Saturday, December 18, 2010

Credit Card Adventures

Ah, the joys of trying to use a credit card in another country! Our main credit card company is pretty security conscious (a good thing) and will put a block on our card if it’s used at an airport or in another country without advance notification (not always a good thing since we’ve found ourselves left holding the bag, literally, at an airport at least once when we wanted to pay for excess baggage). So I observed due diligence and notified them that we would be traveling to and using the card in France between these dates. So far so good.

Our first day here in Paris, we needed some basic supplies. Fortunately, we’re staying in an area that has lots of little march├ęs (like convenience stores but also with fresh fruits and vegetables). Believe it or not, most of these have their doors wide open and are not heated! The owner or cashier is wrapped up like we are with coat, hat, and gloves against the cold. This is definitely not a job I’d like to be doing at this time of the year! But I digress...

After picking a selection of goods in one of these shops, the cashier rang them up and I presented him with my credit card. He inserted it into the machine and waited a bit. “You need to put in your PIN,” he told me. “No I don’t,” I said, “It’s a credit card, not a debit card.” “Well, it’s not working,” he finally said and pulled it out. I urged him to try again. Same result. Well that’s just great, I thought. But it had worked when I bought subway tickets at the airport...

So I pulled out another credit card. Same thing. A third card... this time it worked. Whew!

Refusing to believe that the card had been blocked, I tried it again at the next store. Again it looked like it wasn’t going to go through. “You need to put in your PIN,” said the cashier. “There is no PIN. This is a credit card,” I replied. And because the little screen still said “Wait”, we waited. And suddenly the machine began spitting out a receipt and the screen said “Approved”! The trick seemed to be to wait a little longer than for a local French credit card. After all, the signal has to go all the way to Canada and back for approval, right?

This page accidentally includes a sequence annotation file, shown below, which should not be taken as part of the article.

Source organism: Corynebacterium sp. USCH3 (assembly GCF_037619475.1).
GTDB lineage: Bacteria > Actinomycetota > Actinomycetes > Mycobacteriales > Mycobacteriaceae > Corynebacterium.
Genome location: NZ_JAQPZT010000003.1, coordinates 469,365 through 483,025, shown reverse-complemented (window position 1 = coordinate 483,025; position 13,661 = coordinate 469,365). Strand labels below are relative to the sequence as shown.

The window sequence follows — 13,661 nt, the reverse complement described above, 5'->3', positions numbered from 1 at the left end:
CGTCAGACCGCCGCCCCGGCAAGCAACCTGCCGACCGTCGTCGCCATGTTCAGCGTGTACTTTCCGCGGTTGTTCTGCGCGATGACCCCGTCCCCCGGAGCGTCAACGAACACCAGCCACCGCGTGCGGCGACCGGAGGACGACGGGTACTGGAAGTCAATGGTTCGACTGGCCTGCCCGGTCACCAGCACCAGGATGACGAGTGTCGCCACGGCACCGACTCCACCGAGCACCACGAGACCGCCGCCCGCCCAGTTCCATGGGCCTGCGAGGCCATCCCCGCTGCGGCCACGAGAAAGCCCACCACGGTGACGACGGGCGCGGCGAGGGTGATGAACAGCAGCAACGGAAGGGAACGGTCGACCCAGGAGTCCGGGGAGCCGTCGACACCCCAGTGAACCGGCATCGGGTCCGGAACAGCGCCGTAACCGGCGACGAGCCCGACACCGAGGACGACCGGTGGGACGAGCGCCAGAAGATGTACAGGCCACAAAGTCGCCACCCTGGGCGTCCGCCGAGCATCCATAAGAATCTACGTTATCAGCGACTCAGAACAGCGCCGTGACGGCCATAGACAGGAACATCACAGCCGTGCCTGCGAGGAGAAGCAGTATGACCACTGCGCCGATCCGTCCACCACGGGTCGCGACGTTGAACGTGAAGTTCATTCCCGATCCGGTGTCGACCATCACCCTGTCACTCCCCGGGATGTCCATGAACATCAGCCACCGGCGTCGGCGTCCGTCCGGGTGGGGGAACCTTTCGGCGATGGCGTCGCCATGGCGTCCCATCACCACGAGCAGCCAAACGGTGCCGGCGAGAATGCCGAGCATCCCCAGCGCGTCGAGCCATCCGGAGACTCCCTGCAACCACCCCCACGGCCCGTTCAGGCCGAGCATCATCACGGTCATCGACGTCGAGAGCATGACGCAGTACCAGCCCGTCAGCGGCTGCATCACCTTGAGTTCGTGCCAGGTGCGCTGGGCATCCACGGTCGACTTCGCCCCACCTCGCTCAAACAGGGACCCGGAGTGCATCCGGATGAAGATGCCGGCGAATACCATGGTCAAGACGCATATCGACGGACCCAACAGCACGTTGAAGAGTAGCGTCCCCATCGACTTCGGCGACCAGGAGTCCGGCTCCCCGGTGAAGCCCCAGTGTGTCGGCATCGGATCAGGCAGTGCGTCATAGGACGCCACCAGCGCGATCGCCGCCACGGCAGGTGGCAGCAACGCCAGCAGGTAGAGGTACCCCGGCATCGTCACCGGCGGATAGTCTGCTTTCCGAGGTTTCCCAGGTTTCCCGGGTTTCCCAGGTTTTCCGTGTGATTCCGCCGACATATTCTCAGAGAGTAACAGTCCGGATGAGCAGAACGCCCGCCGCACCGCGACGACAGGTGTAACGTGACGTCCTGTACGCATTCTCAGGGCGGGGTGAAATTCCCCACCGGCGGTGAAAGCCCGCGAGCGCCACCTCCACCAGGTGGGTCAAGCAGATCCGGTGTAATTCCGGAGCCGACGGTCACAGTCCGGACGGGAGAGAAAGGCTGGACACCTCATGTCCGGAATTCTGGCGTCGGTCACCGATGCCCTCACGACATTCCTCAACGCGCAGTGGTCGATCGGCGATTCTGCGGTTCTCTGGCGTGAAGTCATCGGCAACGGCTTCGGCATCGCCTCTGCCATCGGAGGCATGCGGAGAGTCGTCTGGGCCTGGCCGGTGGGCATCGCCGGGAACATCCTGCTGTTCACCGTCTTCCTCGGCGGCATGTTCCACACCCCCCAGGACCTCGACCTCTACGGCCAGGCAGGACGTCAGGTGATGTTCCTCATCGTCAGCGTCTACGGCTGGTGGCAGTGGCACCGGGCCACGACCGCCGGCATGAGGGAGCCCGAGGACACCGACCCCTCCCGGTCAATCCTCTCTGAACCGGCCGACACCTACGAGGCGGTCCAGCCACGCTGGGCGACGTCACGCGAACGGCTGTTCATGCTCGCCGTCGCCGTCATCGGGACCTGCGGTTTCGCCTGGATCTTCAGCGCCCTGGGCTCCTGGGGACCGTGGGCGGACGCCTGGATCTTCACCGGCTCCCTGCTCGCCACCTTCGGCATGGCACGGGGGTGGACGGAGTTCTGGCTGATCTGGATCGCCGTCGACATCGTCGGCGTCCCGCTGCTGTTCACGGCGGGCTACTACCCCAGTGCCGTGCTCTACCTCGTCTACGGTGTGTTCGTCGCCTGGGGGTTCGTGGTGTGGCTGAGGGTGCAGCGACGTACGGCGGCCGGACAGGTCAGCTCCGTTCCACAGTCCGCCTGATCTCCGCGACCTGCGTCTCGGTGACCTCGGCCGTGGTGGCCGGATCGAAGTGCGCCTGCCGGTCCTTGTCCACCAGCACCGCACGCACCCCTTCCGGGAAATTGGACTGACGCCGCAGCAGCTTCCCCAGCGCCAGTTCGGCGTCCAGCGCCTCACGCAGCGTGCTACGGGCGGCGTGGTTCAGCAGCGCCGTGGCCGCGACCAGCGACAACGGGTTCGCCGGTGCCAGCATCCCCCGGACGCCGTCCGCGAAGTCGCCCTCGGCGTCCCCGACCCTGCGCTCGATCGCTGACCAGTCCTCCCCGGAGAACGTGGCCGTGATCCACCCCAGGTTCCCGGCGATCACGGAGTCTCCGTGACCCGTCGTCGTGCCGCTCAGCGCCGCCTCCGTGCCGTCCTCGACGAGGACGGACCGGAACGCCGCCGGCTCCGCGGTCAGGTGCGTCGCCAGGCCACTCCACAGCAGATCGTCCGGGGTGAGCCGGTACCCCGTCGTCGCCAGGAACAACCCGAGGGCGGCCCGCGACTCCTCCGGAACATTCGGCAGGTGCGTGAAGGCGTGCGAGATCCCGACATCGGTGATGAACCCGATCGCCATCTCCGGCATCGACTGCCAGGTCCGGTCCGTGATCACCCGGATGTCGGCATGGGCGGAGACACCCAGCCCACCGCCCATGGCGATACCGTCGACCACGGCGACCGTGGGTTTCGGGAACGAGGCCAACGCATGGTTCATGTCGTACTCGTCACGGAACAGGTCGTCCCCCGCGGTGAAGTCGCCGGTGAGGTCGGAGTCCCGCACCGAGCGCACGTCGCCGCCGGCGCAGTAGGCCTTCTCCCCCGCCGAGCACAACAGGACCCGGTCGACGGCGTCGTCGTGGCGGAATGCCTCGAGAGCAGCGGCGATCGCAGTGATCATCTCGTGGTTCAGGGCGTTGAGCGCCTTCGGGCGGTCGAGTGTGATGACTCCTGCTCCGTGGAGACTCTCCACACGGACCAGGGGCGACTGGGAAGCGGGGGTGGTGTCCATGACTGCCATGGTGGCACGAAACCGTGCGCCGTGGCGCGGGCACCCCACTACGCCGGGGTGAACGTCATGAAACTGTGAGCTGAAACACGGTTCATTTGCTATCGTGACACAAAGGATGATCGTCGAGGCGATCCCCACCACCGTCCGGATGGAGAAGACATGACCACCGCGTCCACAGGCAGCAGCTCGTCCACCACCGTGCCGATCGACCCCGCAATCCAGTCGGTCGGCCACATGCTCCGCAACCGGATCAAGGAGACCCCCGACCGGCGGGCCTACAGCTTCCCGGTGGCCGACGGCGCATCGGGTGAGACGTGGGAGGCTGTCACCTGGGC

Armed with this knowledge, I was ready for the next time. We were in a Monoprix, a small department and grocery store, buying hats, gloves, and thick socks. The lady rang up the bill and I inserted my credit card into the machine. “You have to put in your PIN,” she said. “No I don’t,” I replied. “This is a credit card, not a debit card.” She shook her head. “But it’s not going through,” she insisted. I looked her in the eye and said, “It says ‘Wait’ so let’s wait.” A few seconds later: “You need to put in the PIN,” she repeated. “Is it asking for a PIN or is it asking for us to wait?” I asked. She shook her head again. And suddenly the machine began spitting out a receipt and the screen said “Approved”!

I withdrew the card, signed the receipt, and took the bag with my purchases. As I left, I smiled at the cashier.  “Madame," I said, "I know my card!”

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